The government pays the full T-bill – Business World Online
The government has fully paid the treasury bill (T-bill)ffThe ered on Monday eroded rates amid strong demand for short-term loan documents and expectations of aggressive rate hikes from the central bank.FConnection risk
The Bureau of the Treasury (BTr) raised P15 billion as planned through T-bills in its auction on Monday as total bids reached P54.12 billion, nearly four times more than the program but less than the P71.25 billion seen in last week’s auction.
Broken, BTr collected P5 billion as planned through 91-day instruments as the bid reached P26.23 billion. The three-month T-bill average rate rose 1.25% from 1.223% last week to 2.1 basis points (bps).
The government has also awarded the entire P5-billion as 182-day securitiesffer has attracted P15.85 billion in bids. Tenor’s average ten-month rate rose 1.53% from 1.555% in the previous auction to 1.3 bps.
Finally, the Treasury has raised P5.9 billion as a program from 364-day loan papers from P11.954 billion in tenders. The average one-year paper rate rose 2 bps to 1.877% from 1.857% a week ago.
In the secondary market prior to the auction, 91-, 182-, and 364-day bills received rates of 1.2659%, 1.5051%, and 1.7997%, respectively, based on PHP Bloomberg Valuation reference rates published on the Philippine Systems website. .
National Treasurer Rosalia V. De Leon told reporters in a Viber message that BTR had given him the full reward of his T-billffBecause of the aggressive tightening of the US Federal Reserve, there was a strong demand for small tanners.
“The market [was] With short-term biased, consolidated policy rate hikes and expected aggressive Fed action including balance sheet runoffAs againFFed elected in minutes, ”he said.
A trader said via Viber that demand was skewed towards the smaller tenor “due to growing concerns over inflation and the global central bank’s financial austerity.”
“We have entered a cycle of financial constriction not only off the coast but also globally – therefore, investors are still expecting interest rates to rise,” the trader said.
“Although central banks need to increase their rates to control inflation, short-term bonds will continue to be the preferred choice of market outlets,” the trader added.
Central banks around the world are tightening their monetary policy to control inflation despite prolonged risks to economic growth.
A Reuters poll last week found that analysts expect the Fed to raise rates by 50 bps in response to fugitive inflation for its May and June reviews. These analysts also expect a 40% chance of a recession by 2023.
US inflation rose to 8.5% year-on-year in March, the biggest gain in four decades but still in line with market expectations, amid record high fuel costs.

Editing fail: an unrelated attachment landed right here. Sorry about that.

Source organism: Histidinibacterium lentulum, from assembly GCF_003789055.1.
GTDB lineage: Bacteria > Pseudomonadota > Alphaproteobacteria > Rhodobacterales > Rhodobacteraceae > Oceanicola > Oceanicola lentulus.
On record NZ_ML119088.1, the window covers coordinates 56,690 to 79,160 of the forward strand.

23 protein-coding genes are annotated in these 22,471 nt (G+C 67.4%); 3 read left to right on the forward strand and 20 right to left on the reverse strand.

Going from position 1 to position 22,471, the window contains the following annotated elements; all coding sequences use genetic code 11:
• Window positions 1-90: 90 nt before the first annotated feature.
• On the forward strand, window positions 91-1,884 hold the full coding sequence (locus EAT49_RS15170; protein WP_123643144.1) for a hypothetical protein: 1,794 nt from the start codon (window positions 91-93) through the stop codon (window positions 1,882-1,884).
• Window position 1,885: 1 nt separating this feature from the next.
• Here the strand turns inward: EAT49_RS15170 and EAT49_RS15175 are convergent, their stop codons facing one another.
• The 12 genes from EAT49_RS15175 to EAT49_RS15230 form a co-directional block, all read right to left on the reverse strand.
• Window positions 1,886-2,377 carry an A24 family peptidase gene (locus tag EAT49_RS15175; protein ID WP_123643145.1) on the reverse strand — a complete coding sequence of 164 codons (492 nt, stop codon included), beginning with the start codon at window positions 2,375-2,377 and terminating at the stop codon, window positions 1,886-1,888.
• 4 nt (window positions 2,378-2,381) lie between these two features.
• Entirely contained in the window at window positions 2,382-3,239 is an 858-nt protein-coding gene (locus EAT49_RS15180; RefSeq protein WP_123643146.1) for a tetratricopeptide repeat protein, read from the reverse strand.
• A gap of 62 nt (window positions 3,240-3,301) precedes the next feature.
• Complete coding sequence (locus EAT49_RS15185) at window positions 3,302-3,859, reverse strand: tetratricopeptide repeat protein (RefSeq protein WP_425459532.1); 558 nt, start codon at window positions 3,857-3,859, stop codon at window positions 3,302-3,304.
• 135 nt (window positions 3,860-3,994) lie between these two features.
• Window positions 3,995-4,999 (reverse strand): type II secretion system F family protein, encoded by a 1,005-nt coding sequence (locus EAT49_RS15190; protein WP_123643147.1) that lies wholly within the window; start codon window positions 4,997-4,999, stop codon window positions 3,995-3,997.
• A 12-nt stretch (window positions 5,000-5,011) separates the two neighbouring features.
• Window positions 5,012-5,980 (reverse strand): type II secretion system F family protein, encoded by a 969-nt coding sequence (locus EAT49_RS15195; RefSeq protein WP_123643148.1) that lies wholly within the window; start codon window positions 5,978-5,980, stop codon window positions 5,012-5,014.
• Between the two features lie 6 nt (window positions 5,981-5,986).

The minutes of the Fed’s March meeting, where the central bank raised borrowing costs from almost zero for the first time since 2018, also plan to raise rates several times this year and cut their asset holdings.
M The direct meeting last month, however, warned that it could start unwinding its epidemic-driven policy due to the risk of inflation. BSP Governor Benjamin E. Diocono had previously said that the policy rate could rise from the current 2% to 2.75% by next year, which is a record low.
Headline inflation was 4% in March, which coincides with the upper end of the central bank’s 2-4% target. It was faster than 3% in February, showing the impact of rising oil prices due to the Russia-Ukraine war.
Meanwhile, a second trader in a Viber message said the auction results came out as expected, adding that “the demand probably came from a fixed T-bill maturity.”
The second trader added that yields have moved away from last week’s auction because the market is still waiting for a “major catalyst”.
On Tuesday, BTr is auctioning off P35 billion reissued seven-year Treasury bonds (T-bonds) with six years and three months left.
The first trader said demand for the bond offer may be muted compared to Monday’s T-bill auction as investors continue to prefer a smaller tug of war between the Fed and BSP rate hikes and fears of rising inflation.
BTr wants to raise P200 billion from the domestic market in April or P60 billion through T-bills and P140 billion through T-bonds.
The government borrows from local and foreign sources to help finance a budgetfiCT is limited to 7.7% of GDP this year. – TJ Thomas With Reuters
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